While it is preferable to run the gas flow meter and the sampling device in parallel it is also optional that the gas flow meter is placed down stream from the sampling device with respect to the flow of gas out of the central chamber 105.
The packer can be inflatable as described in U.S. Pat. No. 6,578,638 (to Guillory, et al. and issued Jun. 17, 2003), which is incorporated herein by reference. Alternatively, the wellbore isolation apparatus described in U.S. Pat. No. 7,086,481 (to Hosie, et al. issued Aug. 8, 2006) provides another alternative configuration for the packers, which is incorporated herein by reference. In addition, another alternative formation fluid sampling and hydraulic testing tool and packer assembly is disclosed in U.S. Pat. No. 7,066,281 (to Grotendorst issued Jun. 27, 2006), which is incorporated herein by reference. Grotendorst discloses a drilling apparatus that includes a formation fluid sampling and hydraulic testing tool for a drilling apparatus that includes a drilling string comprised of a drilling pipe and a drilling bit is provided. The tool is mounted on a string that comprises from top to bottom a pressure reduction valve, an expandable and collapsible packer bladder assembly, the sampling tool, and a lower expandable and collapsible packer bladder assembly, disposed between the drilling pipe and the drilling bit.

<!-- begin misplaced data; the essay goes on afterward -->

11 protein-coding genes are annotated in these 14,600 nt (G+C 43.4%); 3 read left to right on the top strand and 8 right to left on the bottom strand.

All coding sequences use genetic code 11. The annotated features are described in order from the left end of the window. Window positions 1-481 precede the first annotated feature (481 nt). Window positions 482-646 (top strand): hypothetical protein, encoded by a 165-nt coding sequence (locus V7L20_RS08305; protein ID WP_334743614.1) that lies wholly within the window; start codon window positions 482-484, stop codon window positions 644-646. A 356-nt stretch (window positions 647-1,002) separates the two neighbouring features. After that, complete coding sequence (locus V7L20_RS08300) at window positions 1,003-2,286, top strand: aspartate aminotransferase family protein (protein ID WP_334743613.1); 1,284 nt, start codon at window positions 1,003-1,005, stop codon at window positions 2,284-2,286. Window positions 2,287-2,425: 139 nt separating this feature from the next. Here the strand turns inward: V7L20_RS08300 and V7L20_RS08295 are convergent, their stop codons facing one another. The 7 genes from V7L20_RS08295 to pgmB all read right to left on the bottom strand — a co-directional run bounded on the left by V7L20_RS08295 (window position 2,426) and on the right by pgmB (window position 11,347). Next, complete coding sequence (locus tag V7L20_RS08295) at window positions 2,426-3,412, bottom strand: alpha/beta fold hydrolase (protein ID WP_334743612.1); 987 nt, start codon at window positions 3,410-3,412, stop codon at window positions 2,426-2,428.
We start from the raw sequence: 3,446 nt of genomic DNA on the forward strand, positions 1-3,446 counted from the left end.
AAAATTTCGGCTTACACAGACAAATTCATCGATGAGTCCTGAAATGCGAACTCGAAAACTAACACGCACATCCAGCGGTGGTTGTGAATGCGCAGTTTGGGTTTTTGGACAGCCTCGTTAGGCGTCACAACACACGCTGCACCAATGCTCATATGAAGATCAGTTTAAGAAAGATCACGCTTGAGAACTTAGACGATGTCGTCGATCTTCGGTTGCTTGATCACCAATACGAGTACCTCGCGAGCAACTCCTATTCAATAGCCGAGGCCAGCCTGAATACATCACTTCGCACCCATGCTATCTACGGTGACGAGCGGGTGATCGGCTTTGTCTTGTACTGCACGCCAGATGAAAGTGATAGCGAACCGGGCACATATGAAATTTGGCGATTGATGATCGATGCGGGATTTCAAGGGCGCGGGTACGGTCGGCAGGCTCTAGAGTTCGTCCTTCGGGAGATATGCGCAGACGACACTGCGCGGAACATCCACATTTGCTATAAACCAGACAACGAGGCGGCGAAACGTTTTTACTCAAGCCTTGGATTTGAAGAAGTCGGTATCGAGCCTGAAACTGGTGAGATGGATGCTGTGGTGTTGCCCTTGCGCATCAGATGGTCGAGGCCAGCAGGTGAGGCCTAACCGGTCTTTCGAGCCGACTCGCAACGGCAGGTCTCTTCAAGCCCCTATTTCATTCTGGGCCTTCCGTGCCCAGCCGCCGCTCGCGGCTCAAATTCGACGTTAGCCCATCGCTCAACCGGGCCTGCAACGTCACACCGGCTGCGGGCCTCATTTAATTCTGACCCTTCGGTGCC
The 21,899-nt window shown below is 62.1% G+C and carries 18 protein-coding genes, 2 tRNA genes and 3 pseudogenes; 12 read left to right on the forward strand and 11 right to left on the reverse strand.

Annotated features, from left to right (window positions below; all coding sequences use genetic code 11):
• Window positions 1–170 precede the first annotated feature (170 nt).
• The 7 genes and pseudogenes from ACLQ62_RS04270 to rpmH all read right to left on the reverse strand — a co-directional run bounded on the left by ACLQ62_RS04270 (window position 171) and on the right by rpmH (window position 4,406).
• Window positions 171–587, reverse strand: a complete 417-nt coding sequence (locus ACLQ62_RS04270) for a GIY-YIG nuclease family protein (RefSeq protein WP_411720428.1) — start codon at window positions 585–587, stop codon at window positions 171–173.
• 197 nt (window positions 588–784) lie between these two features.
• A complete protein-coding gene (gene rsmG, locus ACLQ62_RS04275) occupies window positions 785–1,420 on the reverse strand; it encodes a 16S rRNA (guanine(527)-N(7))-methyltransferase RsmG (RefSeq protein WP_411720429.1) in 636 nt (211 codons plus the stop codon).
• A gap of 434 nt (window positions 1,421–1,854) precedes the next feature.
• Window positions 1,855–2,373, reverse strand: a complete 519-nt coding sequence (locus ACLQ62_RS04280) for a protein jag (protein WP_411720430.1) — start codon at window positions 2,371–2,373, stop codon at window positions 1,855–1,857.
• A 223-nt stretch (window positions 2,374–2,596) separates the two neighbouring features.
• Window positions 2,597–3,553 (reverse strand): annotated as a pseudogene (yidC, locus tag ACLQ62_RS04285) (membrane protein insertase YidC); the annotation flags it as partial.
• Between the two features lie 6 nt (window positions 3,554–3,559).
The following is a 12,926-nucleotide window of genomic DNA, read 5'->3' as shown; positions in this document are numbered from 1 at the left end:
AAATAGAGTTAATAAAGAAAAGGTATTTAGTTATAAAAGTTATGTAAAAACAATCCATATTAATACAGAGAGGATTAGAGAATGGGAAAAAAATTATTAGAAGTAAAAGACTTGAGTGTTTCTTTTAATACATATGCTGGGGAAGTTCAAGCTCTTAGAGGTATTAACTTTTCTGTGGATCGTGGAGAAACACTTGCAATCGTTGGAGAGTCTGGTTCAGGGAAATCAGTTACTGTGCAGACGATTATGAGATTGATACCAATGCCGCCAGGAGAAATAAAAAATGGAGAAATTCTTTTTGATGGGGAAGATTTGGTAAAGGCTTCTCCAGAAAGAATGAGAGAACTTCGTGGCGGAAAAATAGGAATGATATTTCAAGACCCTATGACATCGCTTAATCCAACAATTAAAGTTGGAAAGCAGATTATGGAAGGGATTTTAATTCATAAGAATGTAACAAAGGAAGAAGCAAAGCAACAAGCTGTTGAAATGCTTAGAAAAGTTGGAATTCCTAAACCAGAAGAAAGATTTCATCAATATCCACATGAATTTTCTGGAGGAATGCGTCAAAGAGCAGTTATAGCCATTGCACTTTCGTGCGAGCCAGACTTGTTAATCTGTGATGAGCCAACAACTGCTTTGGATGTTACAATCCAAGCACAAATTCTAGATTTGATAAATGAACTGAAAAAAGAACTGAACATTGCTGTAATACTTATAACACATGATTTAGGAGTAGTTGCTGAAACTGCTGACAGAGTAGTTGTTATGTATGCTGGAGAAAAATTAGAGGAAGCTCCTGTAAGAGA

In either of the embodiments shown in
Further, it has been found most useful in addition to characterizing the gas composition of the strata to also determine the isotopic composition of each hydrocarbon component, as is shown in
Individual hydrocarbon gas components, i.e. methane, ethane, propane, isobutene, n-butane and the like are characterized by their stable carbon and hydrogen isotopic composition, which are respectively (13C/12C) and (2H/1H). The heavy isotopes are rare, accounting for circa 1% of the total carbon and circa 150 ppm of the total hydrogen, respectively. The minor variations characteristic of different fossil fuel deposits are accurately measured by well known methods of mass spectrometry after first burning the isolated hydrocarbon fractions totally to CO2 and H2O, and then measuring the isotopic mass ratio of CO2 and hydrogen, respectively. Conventionally, these ratios are quantified and represented as a δ:
As is shown in
In the first step of the process one determines the chemical and/or isotopic composition of gas along the whole borehole through mud-gas isotope analyses as is schematically illustrated in
With this capability to characterize the drill hole composition and assign a unique or fingerprint composition to each discrete strata of interest, the following steps are then deployed for successful production allocation and production monitoring in open hole gas production.